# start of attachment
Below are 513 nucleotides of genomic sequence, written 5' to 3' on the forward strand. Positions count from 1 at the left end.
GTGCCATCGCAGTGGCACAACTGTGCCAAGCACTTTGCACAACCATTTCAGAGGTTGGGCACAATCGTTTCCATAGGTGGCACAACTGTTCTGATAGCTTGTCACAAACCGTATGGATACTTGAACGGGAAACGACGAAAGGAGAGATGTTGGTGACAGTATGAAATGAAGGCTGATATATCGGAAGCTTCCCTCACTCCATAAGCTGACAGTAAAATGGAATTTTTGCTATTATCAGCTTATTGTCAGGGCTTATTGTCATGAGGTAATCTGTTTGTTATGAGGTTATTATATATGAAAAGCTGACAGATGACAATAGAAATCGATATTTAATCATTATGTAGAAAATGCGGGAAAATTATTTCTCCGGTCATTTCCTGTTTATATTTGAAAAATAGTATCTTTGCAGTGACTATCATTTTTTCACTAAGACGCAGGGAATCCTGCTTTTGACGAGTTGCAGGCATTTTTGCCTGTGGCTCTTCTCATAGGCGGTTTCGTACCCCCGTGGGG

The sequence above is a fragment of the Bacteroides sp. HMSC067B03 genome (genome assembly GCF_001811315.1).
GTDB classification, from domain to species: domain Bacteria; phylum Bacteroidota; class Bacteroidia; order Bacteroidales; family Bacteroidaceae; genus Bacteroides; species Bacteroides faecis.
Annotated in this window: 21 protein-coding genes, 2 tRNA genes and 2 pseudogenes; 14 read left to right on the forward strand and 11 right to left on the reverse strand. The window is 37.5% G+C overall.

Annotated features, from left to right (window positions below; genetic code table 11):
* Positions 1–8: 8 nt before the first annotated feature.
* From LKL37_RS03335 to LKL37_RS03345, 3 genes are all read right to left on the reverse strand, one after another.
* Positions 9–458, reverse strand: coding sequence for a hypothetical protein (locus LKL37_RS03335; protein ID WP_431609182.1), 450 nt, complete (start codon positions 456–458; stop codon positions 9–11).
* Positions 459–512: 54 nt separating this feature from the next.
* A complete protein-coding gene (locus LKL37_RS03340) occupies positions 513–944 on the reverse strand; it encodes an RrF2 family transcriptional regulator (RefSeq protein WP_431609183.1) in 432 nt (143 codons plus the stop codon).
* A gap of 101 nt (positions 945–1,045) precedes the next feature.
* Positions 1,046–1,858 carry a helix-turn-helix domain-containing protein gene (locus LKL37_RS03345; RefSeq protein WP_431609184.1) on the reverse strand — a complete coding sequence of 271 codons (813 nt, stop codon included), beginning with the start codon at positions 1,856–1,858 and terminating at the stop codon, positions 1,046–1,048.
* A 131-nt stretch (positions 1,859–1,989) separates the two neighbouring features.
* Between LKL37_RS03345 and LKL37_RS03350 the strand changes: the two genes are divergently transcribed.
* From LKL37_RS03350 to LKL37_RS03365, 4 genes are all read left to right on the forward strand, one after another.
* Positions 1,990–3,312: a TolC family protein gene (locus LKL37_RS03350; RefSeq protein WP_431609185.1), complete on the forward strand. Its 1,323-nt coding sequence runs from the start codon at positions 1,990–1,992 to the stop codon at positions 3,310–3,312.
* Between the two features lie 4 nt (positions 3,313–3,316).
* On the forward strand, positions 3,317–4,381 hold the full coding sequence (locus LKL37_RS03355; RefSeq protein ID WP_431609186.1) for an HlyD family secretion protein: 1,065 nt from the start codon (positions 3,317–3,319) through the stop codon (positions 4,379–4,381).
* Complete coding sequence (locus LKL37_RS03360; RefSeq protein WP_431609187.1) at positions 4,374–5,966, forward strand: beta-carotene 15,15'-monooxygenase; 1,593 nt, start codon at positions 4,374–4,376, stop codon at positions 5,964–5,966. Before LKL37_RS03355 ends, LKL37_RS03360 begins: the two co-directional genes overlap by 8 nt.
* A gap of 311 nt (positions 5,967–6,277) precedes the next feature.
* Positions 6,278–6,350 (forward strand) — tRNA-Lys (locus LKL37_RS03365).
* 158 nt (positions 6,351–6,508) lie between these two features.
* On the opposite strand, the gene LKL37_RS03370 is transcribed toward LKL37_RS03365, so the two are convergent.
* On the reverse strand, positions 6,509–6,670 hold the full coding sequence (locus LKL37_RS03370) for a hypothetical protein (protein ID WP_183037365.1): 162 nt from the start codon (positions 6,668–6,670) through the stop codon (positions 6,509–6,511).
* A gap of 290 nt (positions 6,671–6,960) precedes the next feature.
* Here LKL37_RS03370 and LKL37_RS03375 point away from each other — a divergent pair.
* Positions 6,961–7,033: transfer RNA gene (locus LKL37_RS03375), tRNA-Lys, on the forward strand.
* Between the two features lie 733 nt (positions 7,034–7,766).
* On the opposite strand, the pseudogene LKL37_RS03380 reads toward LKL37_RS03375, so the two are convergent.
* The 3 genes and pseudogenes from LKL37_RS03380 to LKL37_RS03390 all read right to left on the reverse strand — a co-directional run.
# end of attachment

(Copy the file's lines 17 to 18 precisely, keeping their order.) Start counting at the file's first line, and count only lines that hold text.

* Positions 1,990–3,312: a TolC family protein gene (locus LKL37_RS03350; RefSeq protein WP_431609185.1), complete on the forward strand. Its 1,323-nt coding sequence runs from the start codon at positions 1,990–1,992 to the stop codon at positions 3,310–3,312.
* Between the two features lie 4 nt (positions 3,313–3,316).